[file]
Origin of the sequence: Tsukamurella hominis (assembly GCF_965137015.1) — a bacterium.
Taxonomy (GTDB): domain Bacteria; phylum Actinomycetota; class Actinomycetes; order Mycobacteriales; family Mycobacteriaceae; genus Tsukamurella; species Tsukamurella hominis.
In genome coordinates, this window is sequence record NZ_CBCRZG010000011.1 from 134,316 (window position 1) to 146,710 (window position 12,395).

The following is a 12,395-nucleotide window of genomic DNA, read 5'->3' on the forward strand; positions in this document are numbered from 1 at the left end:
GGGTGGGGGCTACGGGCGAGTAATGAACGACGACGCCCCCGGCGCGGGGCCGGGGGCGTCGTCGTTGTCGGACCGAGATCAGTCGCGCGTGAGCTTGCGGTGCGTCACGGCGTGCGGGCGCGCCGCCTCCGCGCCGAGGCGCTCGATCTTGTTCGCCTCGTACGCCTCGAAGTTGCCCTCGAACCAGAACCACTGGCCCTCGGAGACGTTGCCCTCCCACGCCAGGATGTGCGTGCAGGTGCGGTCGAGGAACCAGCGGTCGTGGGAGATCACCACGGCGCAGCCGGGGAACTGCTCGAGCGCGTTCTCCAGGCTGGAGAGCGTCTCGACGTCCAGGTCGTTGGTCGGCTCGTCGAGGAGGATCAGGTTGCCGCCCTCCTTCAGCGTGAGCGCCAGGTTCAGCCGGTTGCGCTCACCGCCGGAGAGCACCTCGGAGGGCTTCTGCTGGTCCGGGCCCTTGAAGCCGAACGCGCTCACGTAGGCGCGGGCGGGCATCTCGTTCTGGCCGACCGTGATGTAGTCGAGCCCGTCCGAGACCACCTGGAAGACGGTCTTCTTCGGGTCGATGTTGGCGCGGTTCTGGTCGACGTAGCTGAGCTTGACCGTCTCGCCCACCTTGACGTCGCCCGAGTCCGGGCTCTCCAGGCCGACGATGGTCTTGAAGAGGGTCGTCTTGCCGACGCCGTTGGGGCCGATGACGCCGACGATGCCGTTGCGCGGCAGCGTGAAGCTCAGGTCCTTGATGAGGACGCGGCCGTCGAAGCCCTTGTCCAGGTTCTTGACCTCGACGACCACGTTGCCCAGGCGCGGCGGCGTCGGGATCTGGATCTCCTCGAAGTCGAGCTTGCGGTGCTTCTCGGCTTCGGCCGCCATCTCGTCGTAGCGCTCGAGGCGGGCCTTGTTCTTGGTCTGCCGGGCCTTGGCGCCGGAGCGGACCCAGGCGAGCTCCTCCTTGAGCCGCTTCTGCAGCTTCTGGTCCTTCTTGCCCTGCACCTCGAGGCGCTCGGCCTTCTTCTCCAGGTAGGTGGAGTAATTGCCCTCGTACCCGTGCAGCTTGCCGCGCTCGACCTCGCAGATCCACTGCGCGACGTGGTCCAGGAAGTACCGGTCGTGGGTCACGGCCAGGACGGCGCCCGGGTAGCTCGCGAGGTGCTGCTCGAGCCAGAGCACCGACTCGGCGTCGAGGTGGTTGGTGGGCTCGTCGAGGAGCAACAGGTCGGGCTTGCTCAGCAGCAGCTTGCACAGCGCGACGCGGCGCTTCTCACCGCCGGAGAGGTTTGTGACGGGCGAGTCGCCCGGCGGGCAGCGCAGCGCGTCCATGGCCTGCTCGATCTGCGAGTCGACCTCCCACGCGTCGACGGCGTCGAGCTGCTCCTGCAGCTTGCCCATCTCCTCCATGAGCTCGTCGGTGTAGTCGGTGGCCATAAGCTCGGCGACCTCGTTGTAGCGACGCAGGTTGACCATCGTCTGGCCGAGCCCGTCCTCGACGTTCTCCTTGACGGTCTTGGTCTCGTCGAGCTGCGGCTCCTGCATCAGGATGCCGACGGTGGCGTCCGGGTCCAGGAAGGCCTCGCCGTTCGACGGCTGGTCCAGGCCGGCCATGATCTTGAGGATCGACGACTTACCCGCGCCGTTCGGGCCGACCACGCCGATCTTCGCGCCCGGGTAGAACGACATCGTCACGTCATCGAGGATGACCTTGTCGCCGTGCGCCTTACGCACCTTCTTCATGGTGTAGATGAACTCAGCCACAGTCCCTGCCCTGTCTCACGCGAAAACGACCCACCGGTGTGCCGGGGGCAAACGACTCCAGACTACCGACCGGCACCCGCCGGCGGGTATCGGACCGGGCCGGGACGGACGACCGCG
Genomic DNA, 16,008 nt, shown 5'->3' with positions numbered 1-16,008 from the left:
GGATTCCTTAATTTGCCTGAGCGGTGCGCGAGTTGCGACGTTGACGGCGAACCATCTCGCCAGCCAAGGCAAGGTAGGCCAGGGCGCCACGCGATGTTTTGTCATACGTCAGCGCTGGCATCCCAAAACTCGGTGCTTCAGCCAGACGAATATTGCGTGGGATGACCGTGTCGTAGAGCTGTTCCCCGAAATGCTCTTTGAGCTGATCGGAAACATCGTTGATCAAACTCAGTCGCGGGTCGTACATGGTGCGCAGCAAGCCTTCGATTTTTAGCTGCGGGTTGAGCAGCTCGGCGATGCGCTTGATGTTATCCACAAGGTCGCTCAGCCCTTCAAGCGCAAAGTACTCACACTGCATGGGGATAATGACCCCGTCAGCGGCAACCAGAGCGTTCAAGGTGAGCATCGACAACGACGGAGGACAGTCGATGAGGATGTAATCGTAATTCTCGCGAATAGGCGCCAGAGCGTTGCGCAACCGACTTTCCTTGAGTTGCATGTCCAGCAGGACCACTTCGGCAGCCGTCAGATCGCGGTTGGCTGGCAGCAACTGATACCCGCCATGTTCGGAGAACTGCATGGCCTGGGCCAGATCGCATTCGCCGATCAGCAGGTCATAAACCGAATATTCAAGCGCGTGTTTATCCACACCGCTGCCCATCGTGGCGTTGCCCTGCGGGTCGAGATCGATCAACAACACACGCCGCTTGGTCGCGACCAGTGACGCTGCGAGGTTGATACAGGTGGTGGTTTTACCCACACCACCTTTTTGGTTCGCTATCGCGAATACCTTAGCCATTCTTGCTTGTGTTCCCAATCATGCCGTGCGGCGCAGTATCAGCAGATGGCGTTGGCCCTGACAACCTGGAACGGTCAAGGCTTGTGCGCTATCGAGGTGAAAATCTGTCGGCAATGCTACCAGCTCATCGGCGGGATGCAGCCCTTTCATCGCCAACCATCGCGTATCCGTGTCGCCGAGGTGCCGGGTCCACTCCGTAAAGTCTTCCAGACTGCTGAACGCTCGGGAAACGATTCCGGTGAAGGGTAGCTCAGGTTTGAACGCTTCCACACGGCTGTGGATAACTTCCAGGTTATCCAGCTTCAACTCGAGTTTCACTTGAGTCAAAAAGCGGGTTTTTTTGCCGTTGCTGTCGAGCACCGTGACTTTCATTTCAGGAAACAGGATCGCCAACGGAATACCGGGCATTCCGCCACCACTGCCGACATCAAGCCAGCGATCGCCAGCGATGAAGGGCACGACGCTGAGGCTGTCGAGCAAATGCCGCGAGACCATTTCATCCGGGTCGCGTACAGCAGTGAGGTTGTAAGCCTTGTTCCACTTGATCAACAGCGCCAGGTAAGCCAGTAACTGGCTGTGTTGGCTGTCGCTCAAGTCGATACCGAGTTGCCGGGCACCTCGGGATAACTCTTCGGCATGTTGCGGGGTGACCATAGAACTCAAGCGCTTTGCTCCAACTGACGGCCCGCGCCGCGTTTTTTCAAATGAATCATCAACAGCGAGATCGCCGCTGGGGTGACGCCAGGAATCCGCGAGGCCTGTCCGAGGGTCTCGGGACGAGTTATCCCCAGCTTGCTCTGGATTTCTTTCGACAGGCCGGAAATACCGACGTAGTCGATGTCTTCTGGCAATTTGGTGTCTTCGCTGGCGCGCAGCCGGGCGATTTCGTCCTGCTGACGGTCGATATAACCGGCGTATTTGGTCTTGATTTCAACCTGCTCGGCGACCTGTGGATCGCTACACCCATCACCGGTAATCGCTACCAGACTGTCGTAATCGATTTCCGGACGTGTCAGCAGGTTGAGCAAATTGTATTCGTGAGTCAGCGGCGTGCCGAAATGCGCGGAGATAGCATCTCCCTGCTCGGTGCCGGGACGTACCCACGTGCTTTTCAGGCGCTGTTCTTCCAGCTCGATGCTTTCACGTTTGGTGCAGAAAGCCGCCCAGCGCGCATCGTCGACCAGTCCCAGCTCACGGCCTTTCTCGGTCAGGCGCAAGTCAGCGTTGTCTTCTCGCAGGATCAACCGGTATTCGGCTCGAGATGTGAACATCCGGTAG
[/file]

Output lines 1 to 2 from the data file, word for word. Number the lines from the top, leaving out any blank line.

Origin of the sequence: Tsukamurella hominis (assembly GCF_965137015.1) — a bacterium.
Taxonomy (GTDB): domain Bacteria; phylum Actinomycetota; class Actinomycetes; order Mycobacteriales; family Mycobacteriaceae; genus Tsukamurella; species Tsukamurella hominis.